D-H Researchers, Providers to Receive $5.3 Million Award to Study Treatment of Opioid Use Disorders in Pregnant Women
A research team led by Sarah Lord, PhD, and Daisy Goodman, DNP, MPH, at Dartmouth’s Geisel School of Medicine, has been approved for a $5.3 million funding award from the Patient-Centered Outcomes Research Institute (PCORI)—to conduct comparative clinical effectiveness research on medication-assisted treatment (MAT) for pregnant women with opioid use disorders (OUD).
The award is one of nine new comparative clinical effectiveness research awards being offered by PCORI (with a total of $74 million in funding) to support research on a range of conditions that impose high burdens on patients, caregivers and the health care system.
Northern New England has among the highest rates of opioid dependence, and opioid-related deaths, in the U.S. with prevalence highest and growing among those between 18 and 35 years of age. In this region, 5-8 percent of newborns have mothers with an opioid use disorder, putting them at much greater risk for poor outcomes such as preterm birth and long-term hospitalization for neonatal withdrawal and other complications.
For pregnant women with opioid use disorder, MAT—which combines maintenance medication with psychosocial services—has been shown to significantly reduce these risks. However, it can be difficult for pregnant women to find MAT providers. This has prompted a growing number of maternity care providers to prescribe MAT in their own practices, while other providers follow the traditional approach of referring patients to specialty MAT programs.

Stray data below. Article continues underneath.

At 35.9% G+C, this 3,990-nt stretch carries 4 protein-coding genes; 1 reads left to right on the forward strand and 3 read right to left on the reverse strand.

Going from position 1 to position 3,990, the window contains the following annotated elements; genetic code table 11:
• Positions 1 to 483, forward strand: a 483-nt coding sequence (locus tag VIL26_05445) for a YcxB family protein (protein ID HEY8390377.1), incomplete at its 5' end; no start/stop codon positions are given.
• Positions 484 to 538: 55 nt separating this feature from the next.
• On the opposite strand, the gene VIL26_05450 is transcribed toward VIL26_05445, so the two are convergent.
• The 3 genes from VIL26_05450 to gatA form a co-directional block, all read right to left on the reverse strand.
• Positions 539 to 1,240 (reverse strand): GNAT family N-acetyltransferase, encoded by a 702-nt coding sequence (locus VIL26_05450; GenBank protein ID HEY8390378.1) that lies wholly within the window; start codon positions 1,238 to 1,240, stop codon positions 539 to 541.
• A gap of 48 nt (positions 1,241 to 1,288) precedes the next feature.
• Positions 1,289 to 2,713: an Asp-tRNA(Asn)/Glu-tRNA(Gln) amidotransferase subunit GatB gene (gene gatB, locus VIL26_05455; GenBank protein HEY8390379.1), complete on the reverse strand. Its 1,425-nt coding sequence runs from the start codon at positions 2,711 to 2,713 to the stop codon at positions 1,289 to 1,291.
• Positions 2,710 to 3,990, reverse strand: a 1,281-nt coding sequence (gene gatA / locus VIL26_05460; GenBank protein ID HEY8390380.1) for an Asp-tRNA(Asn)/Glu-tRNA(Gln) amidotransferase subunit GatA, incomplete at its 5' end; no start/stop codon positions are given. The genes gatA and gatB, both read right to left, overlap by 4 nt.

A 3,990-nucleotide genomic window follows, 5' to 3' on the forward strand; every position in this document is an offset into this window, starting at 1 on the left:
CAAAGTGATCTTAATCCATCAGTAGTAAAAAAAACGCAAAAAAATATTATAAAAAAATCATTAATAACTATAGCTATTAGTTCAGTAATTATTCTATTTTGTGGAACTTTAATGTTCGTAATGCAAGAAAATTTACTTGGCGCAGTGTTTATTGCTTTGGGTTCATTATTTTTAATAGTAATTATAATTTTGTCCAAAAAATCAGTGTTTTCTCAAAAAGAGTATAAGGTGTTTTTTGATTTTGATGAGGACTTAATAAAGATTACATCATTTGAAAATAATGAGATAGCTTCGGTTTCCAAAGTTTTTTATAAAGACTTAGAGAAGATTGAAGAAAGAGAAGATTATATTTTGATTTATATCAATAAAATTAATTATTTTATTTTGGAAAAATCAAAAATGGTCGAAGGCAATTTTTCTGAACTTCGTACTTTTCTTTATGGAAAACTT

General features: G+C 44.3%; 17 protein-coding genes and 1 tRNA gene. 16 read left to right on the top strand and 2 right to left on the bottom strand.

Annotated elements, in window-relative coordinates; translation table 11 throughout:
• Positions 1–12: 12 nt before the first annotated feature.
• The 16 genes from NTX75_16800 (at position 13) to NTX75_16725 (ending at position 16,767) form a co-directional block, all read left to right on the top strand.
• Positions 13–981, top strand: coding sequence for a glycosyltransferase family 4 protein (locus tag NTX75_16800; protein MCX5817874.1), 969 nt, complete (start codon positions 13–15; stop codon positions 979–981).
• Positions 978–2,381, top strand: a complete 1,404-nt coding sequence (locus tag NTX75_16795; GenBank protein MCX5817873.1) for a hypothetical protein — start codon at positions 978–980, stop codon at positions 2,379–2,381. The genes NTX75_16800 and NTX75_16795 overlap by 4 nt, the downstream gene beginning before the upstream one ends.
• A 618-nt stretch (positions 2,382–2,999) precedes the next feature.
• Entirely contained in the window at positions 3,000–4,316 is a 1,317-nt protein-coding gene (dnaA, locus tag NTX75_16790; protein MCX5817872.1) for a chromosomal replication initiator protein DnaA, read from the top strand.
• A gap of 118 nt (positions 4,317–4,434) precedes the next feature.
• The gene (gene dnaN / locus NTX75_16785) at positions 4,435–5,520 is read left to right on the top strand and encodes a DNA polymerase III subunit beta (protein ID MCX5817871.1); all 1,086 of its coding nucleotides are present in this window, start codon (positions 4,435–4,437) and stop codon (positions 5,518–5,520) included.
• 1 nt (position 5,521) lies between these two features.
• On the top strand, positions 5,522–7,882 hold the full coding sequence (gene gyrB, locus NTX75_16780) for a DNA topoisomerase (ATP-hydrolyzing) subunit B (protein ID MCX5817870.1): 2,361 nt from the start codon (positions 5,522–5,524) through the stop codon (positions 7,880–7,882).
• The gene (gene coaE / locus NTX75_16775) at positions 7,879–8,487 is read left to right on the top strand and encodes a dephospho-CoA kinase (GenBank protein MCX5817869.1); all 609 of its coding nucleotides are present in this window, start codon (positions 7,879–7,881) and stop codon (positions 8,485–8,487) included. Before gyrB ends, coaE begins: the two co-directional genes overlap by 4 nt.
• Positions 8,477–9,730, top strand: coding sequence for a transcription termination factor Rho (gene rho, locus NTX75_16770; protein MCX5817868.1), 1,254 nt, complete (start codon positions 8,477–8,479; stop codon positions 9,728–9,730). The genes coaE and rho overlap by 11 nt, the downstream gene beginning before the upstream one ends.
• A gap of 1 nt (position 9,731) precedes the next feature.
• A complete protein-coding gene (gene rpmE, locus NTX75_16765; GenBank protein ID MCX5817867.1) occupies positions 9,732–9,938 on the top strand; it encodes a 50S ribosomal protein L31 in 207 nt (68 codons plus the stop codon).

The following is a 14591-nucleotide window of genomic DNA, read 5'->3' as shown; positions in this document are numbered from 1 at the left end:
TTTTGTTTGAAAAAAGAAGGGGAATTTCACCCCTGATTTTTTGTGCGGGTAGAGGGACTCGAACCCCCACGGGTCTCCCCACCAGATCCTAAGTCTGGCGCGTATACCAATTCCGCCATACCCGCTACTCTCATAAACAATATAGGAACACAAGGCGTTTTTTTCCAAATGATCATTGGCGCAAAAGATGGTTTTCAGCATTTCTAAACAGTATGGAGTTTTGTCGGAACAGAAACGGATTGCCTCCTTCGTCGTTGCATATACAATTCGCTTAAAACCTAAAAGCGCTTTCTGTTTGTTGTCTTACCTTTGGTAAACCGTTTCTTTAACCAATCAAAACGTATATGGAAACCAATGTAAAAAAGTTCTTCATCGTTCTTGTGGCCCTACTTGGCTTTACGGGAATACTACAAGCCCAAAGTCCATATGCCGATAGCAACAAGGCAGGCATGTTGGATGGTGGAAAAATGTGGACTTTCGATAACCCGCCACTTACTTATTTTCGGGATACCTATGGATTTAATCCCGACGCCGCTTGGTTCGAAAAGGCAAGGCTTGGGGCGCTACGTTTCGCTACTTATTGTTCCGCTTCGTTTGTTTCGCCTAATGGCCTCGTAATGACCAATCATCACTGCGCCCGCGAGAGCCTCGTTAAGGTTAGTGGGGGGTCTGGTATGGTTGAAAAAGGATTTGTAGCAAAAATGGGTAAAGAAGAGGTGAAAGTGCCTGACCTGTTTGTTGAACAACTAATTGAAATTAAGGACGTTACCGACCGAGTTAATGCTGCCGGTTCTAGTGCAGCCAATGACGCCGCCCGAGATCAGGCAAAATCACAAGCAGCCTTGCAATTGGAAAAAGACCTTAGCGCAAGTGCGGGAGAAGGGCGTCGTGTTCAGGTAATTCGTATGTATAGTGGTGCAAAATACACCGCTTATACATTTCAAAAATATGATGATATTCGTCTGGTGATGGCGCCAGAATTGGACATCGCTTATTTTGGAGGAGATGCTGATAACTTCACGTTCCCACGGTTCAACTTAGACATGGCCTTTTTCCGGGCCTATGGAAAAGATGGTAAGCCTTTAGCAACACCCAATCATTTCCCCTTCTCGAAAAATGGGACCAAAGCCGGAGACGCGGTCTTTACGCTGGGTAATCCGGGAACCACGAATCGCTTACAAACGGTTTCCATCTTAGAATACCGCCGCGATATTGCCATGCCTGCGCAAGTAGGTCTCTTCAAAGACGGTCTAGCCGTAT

For the five-year project, the team will compare the outcomes of two medication-assisted treatment models of care.
“Our research questions reflect what women affected by opioid use disorder and their care providers indicated as most important to them,” explains Lord, an assistant professor of psychiatry at Geisel and director of the Dissemination and Implementation Core of the Dartmouth Center for Technology and Behavioral Health. “We are interested in whether integrated care models, where women receive maternity care and treatment for OUD together in the same practice, are more effective than models where women receive maternity care from one practice and are referred to OUD treatment at another location. These models have not been directly compared in research studies of maternity care for women with OUD. We’re hoping the results of our study will inform both practice and policy with regard to services for women and their infant children.”